What I’m about to suggest have been tried by me and/or suggested by others parents too. If you have ideas that have worked to help support your child or a family, then please leave them in the comments below and I will try to respond to you all.

  • Keep channels of communication open as much as possible and keep in communication with the school. This will support your child if they can see you working together.
  • Ask about what other support you can expect for your child such as being on the SEN register or applying for a statement (or an EHCP or local offer help in the future) and be confident. You might want to contact your area's parent partnership team, or your local parent carer forum for help.
  • Don’t wait for help to be offered – Be proactive in seeking it, even if it initially feels awkward or uncomfortable
  • Ask if school has a home-school link worker – They’re often a valuable source of information
  • Call up your local Child and Adolescent Mental Health Service (CAMHS) – They usually have a noticeboard that contains support groups
  • Use the internet to find support groups – Facebook has many open and closed forums and just by typing in ADHD, support groups pop up and you can click to join.  Sometimes just this can be enough for some people and for others its a step to seeking out further support.
  • Try, where possible to not talk about your child in front of them, it's surprising what they pick up and remember and its not normally the good stuff!
  • Try to avoid your child becoming their label – They have ADHD, They are NOT ADHD.
  • ADHD is not a reason to behave as they like – Boundaries and structure are an essential ingredient – Seek out parenting support if it is not offered to you – It can be hugely beneficial (1-2-3 Magic is a great book with some fantastic suggestions and advice)
  • You are a parent and not superhuman – parenting a child with ADHD can be difficult, be kind to yourself
  • Pick your battles – Life is often more challenging if you have a child with ADHD – Choose which situations you will respond to and which ones are just not worth creating a scene.  Looking after you is vital and if all your patience and energy is used reacting to everything then what will you have left for the really big stuff that comes up
  • Remember that your child probably doesn’t like behaving like this either – Be empathic to what is going on for them – It is so easy to get caught up thinking about how you feel about the situation at home or school.
  • Planning and co-ordination of their day are often a major disadvantage for the ADHD child, especially as maturity kicks in and the child is naturally expected to do more for themselves – help by having planners and reminders for your child or speak to school to have a ‘room’ or  ‘base’ where PE kits, spare equipment etc can be stored – These would constitute reasonable adjustments under the Equality act and are perfectly reasonable requests to make.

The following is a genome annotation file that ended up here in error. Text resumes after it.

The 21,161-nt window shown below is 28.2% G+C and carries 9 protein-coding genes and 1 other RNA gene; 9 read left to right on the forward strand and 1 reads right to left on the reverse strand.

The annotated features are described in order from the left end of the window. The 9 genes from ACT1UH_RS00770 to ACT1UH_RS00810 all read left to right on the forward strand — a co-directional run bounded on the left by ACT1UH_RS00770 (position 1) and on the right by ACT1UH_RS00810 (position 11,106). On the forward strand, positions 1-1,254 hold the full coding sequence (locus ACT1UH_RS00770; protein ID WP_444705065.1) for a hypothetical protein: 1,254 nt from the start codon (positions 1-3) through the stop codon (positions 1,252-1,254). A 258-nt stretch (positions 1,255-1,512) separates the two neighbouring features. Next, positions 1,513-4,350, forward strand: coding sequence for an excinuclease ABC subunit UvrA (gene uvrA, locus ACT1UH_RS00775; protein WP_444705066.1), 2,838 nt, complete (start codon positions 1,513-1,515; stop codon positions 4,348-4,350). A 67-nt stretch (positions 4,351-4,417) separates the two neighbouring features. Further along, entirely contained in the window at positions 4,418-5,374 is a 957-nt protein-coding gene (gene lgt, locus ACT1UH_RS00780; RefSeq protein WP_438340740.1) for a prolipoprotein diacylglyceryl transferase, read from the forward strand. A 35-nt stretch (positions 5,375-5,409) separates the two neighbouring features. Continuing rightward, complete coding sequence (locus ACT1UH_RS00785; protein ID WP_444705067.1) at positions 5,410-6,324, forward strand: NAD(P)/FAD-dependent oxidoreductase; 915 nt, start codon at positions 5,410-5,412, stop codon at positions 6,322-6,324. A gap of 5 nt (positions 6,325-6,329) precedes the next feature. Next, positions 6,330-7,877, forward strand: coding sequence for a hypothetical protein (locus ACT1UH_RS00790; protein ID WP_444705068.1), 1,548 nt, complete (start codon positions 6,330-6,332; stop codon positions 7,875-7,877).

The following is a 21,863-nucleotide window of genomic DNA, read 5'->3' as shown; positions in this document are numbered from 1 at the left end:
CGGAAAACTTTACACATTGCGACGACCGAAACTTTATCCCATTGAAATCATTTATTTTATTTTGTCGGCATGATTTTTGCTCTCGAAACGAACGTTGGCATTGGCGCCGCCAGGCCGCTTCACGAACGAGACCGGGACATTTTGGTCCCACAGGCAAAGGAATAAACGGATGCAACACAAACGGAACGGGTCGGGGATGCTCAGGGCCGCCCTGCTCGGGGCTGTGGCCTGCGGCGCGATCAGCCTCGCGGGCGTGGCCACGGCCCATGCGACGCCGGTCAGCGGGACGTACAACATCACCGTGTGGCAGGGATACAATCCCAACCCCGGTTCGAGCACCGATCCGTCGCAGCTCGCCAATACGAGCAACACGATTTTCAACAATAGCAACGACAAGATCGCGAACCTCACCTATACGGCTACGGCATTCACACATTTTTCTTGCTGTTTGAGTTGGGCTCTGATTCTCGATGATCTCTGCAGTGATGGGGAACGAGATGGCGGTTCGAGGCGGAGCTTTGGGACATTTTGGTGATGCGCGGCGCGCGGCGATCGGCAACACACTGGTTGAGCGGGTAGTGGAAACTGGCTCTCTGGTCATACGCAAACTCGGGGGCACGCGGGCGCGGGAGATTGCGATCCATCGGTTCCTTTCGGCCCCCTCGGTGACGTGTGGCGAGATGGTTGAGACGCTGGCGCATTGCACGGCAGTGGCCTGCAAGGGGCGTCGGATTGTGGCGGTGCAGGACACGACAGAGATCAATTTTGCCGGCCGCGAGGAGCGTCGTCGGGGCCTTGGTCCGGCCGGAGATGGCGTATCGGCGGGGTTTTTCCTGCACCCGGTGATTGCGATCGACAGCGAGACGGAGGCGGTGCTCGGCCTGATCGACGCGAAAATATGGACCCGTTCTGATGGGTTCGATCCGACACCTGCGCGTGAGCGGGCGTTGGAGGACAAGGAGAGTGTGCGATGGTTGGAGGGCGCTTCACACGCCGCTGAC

• Look beyond the ADHD – Don’t react to their behaviour, but try to talk the situation into a calmer communication, or don’t talk at all – Its OK to give yourself time before you respond – People can only argue if they have someone to argue with.
  • Just because your child can focus on computer games for hours on end doesn’t mean they are being selective with their attention span – A computer game, whilst the same activity, is constantly changing and promoting different challenges hence why they can sustain attention for longer when playing these.
  • Give your child space and don’t impose ‘surprises’ on them – Be clear about your expectations and stick to them
  • Teachers aren’t medical experts and medical experts aren’t teachers.  Remember to get the right information from the right people.
  • Keep medical letters and information from Educational Psychologists, in fact keep as much evidence as you can as this will help build a picture of what your child needs as they move through the education system and on to adult life.
  • Finally remember that you know your child the best and don’t be fobbed of. Health care professionals/Teachers often have huge workloads and can’t always provide the support you need or have the understanding you need.  Look to the voluntary sector for help.  Organisations like ADDISS, IPSEA, ukadhd.com and Young Minds are a few of the support websites that may be useful.

***Please note, I have deliberately not written about medication, I am not a medical expert but I would suggest that you be confident in whatever way you decide to help your child with ADHD. Be confident with the decisions you make based upon the information you have available to you.

For information on the current treatment guidelines for ADHD on the NICE website 

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Angela Kelly

Psychotherapist & SEND parent at Emotions Counselling & Psychotherapy
Angela Kelly is a practising psychotherapist in Surrey. She is the parent of two sons who have autism and ADHD. Angela is Special Needs Jungle's Mental Health Editor